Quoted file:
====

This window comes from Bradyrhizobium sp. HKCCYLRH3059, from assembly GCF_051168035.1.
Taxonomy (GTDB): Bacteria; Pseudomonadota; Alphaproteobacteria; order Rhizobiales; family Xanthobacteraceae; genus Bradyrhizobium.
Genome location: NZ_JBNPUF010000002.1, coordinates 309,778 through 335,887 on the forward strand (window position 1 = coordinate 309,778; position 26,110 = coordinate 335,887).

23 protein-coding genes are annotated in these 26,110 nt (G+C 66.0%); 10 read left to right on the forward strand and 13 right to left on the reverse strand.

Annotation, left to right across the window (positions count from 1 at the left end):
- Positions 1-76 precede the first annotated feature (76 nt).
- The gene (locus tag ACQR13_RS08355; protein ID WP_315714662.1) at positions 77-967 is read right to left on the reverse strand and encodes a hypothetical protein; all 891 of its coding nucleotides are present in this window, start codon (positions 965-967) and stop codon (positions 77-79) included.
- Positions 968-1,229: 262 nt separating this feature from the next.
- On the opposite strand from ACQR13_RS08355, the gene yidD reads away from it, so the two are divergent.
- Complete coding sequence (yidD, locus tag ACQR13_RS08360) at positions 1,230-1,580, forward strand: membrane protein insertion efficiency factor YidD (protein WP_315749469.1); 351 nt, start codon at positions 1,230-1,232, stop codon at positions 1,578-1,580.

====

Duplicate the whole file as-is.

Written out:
This window comes from Bradyrhizobium sp. HKCCYLRH3059, from assembly GCF_051168035.1.
Taxonomy (GTDB): Bacteria; Pseudomonadota; Alphaproteobacteria; order Rhizobiales; family Xanthobacteraceae; genus Bradyrhizobium.
Genome location: NZ_JBNPUF010000002.1, coordinates 309,778 through 335,887 on the forward strand (window position 1 = coordinate 309,778; position 26,110 = coordinate 335,887).

23 protein-coding genes are annotated in these 26,110 nt (G+C 66.0%); 10 read left to right on the forward strand and 13 right to left on the reverse strand.

Annotation, left to right across the window (positions count from 1 at the left end):
- Positions 1-76 precede the first annotated feature (76 nt).
- The gene (locus tag ACQR13_RS08355; protein ID WP_315714662.1) at positions 77-967 is read right to left on the reverse strand and encodes a hypothetical protein; all 891 of its coding nucleotides are present in this window, start codon (positions 965-967) and stop codon (positions 77-79) included.
- Positions 968-1,229: 262 nt separating this feature from the next.
- On the opposite strand from ACQR13_RS08355, the gene yidD reads away from it, so the two are divergent.
- Complete coding sequence (yidD, locus tag ACQR13_RS08360) at positions 1,230-1,580, forward strand: membrane protein insertion efficiency factor YidD (protein WP_315749469.1); 351 nt, start codon at positions 1,230-1,232, stop codon at positions 1,578-1,580.